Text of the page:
3 June 1998
Sino-Malay contacts began in the fifth century.
However, many Chinese came to Malaya, first to work and only later on to settle,
especially at the beginning of this century mainly in Selangor and Perak besides
Singapore, Penang and Malacca. The immigration continued in the great exodus till
the late thirties when it slowed down following Malay opposition and the Sino-Japanese
It was no exaggeration that the ups and downs of the economy of British Malaya were
reflected in the number of Chinese and Indian immigration and emigration.
The British colonial administration had a "love and hate" relationship
with the Chinese immigrants, especially when Chinese secret societies became a real
mental race, and worse when they became actively associated with the Koumintang Party
while rivals groups supported the Malayan Communist Party (MCP).
Then as now, the Malaysian Chinese are the engine of growth of the Malaysian economy.
They are clever, hardworking, imaginative and enterprising. Their entrepreneurship
is world class and their networking is superb, unsurpassed by any other race with
the exception of, perhaps the Jews.
The capacity of the Malaysian Chinese to create wealth is remarkable and deserves
great admiration. Bumiputras want to emulate in order to catch up with them (highly
unlikely) or, at least, not to be left too far behind.
The MCA, its President, Datuk Seri Dr. Ling Liong Sik, and his friends have plenty
to be proud of. MCA is next only to UMNO in importance and protocol.
The MCA, under Ling's stewardship, has played an active and positive role in government,
education, the economy (it goes without saying), private education in particular
and other areas of national activity.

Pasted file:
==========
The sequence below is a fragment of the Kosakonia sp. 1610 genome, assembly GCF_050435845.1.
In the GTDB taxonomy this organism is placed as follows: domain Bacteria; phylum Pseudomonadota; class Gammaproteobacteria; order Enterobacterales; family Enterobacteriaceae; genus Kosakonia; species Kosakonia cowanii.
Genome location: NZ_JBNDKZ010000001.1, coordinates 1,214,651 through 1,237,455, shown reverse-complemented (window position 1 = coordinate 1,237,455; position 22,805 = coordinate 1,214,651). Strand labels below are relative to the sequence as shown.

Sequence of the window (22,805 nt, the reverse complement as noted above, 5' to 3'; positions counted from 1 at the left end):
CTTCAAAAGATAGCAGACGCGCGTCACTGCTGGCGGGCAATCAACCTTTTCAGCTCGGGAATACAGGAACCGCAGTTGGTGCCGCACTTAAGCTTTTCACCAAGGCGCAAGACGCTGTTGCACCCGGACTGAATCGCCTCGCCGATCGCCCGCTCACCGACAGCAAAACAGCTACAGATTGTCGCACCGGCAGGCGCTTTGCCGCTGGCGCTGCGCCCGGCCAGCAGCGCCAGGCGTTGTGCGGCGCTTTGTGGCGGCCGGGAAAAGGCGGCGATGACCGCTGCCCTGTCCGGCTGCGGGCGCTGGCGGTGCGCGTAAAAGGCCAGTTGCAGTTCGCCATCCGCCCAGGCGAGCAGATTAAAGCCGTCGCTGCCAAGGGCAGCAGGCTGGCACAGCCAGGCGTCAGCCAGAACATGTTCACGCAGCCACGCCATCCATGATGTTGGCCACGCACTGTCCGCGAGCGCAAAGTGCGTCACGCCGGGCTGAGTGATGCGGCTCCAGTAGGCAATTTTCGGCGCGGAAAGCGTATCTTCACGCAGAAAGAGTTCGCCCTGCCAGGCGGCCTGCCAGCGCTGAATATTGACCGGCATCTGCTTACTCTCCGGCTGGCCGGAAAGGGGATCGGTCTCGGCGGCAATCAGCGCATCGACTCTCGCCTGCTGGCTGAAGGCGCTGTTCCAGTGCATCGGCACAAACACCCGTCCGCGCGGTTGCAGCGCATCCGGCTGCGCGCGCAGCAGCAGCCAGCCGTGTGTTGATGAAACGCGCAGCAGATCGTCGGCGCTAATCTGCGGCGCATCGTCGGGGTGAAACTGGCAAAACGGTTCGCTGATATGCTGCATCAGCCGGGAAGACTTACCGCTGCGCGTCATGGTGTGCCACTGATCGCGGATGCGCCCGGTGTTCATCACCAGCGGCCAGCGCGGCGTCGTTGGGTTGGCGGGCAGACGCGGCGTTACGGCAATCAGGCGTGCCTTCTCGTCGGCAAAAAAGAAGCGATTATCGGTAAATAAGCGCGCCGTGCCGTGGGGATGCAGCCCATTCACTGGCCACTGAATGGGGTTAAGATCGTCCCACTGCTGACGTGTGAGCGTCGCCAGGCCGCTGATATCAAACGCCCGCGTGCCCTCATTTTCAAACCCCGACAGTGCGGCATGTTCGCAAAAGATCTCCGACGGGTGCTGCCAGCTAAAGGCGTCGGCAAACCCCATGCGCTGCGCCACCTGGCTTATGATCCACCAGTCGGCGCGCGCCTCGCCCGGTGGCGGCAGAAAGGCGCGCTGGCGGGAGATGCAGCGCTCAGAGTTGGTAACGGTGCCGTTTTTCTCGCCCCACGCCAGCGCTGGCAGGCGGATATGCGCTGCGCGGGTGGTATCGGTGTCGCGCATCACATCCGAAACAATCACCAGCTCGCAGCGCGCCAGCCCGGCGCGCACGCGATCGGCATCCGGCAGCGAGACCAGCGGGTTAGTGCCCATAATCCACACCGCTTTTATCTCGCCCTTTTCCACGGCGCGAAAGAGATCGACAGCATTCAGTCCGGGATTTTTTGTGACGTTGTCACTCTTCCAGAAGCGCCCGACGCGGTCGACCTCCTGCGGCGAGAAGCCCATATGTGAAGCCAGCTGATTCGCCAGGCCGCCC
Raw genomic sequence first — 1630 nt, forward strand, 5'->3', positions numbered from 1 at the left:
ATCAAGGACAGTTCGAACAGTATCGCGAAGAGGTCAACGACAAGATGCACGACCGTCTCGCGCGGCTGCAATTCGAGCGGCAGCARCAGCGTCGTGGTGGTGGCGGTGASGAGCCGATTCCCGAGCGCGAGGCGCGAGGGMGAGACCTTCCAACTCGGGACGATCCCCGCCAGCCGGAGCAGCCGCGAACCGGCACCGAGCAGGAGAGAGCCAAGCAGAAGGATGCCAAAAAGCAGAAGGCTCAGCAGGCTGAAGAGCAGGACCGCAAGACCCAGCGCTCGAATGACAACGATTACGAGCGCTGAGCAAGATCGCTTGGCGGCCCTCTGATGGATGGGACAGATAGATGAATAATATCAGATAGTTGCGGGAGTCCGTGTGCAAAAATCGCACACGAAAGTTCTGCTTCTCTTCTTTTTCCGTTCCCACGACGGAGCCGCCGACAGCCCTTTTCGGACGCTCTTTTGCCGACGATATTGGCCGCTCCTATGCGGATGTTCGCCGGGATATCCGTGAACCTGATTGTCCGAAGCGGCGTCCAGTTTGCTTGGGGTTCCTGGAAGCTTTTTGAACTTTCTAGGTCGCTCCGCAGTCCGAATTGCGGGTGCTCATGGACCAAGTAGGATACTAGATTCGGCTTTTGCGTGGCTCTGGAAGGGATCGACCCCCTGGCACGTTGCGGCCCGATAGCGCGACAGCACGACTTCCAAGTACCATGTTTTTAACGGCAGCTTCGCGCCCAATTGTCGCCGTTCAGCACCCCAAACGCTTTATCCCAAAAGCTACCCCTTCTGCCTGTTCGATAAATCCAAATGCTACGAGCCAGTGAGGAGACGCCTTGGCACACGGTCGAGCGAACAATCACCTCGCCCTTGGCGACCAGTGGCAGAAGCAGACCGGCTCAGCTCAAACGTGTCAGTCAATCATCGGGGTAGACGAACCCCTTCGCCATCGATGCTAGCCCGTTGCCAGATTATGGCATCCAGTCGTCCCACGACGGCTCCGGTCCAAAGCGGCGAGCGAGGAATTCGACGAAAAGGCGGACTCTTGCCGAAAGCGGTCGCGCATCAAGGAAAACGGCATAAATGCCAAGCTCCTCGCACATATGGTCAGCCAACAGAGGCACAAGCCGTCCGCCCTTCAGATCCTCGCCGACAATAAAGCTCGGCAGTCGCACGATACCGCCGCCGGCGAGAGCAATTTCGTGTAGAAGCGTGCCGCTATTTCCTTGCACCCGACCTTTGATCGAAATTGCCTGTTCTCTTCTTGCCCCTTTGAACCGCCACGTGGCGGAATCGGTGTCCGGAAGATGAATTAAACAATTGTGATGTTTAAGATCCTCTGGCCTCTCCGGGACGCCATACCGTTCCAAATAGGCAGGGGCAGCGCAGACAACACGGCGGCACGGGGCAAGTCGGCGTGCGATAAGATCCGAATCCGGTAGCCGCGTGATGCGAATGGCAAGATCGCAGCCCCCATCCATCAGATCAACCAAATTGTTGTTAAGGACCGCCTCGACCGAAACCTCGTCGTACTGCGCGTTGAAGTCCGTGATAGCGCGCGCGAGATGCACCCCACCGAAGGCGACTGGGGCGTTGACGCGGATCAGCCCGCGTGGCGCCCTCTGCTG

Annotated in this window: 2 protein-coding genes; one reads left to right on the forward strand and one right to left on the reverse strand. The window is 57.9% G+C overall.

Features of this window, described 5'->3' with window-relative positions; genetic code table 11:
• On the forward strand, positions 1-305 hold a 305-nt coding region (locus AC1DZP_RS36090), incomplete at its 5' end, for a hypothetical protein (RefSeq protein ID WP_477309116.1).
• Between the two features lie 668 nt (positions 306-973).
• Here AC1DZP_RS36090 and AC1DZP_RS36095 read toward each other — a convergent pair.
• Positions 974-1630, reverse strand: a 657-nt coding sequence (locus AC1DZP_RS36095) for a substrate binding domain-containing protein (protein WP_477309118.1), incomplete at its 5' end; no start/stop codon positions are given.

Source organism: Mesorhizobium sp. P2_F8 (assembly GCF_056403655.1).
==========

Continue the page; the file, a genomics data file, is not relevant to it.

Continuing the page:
The MCA had a good bash which it richly deserves on its 49th birthday. I can imagine
what the scale and grandeur of celebrations would be when it celebrates its golden
jubilee next year.
Ling was once a keen rugby player, but I believe he no longer enjoys wrong tackling
He is so successful and although relatively young, I am sure he has some idea of
who he wants to groom to succeed him. It is not a pressing decision to make but a
preoccupied MCA with political infighting and a succession struggle is an enfeebled
I can, I think, rely on Ling's enduring political nimbleness!
Something will be profoundly amiss and I will not tolerate it, so I shall say something
about the high level of Indian contribution to the nation, It was and is big by any
standards, and I hope growing in strength. The Malaysian Indian and other Malaysians
of Pakistani, Sri Lankan and Thai origins and the Eurasians are important constituents
of the nation.
The Malaysian Indian mainly Tamil and Sikhs are comparable with the Malaysian Chinese
when it comes to acquiring good education and the professions.
The dominant position in the legal, medical and engineering professions. In organized
labour and high representation in the government services as teachers and civil servants
and a great credit for their clear sightedness and intelligence They are admirable
Like the Malaysian Chinese, they are also not a homogenous community in the sense
that their ancestors came from various parts of India and as a result they speak
a variety of ethnic languages besides Bahasa and English.
The Malaysian Chinese culturally rich as a result speak many dialects over and above
Mandrin. Bahasa Malaysia, English and Money!
At the beginning of my political reporting in 1957, normally tagging along senior
reporters - until I was on my own in 1958, one of my earliest ministrial encounters
with non-UMNO ministers was Colonel Henry Hau Shik Lee (later Tun), the count ry's
first finance minister. I had some difficulty understanding him because of the marked
Cambridge accent compounded by a nonexistent knowledge of economics, finances and
It was his son, Datuk Alex Lee, among others who wrote in glowing terms about me
before my arrival in Cambridge in 1962, six months after my release from detention
under ISA. I followed the food steps of the colonel, Alex (three generations of Lees
have attended St. John's College) and Professor Ahmad Ibrahim to become a Johnian.
My professor, Sir Harry Hinsley sadly passed away aged 79, on Feb. 16. There were
glowing tributes about him in Times and New York Times for he was well known on both
sides of the Atlantic. He was a fellow of the British Academy and a "real-character"
in Cambridge. He was a long time Master of St. John's College and con currently vice-chancellor
of the university.
Tun V.T.Sambanthan, the first Malaysian Indian cabinet minister, was always helpful
to a young reporter like me. I remember him with fondness. We were good friends,
particularly after I became Razak's political secretary.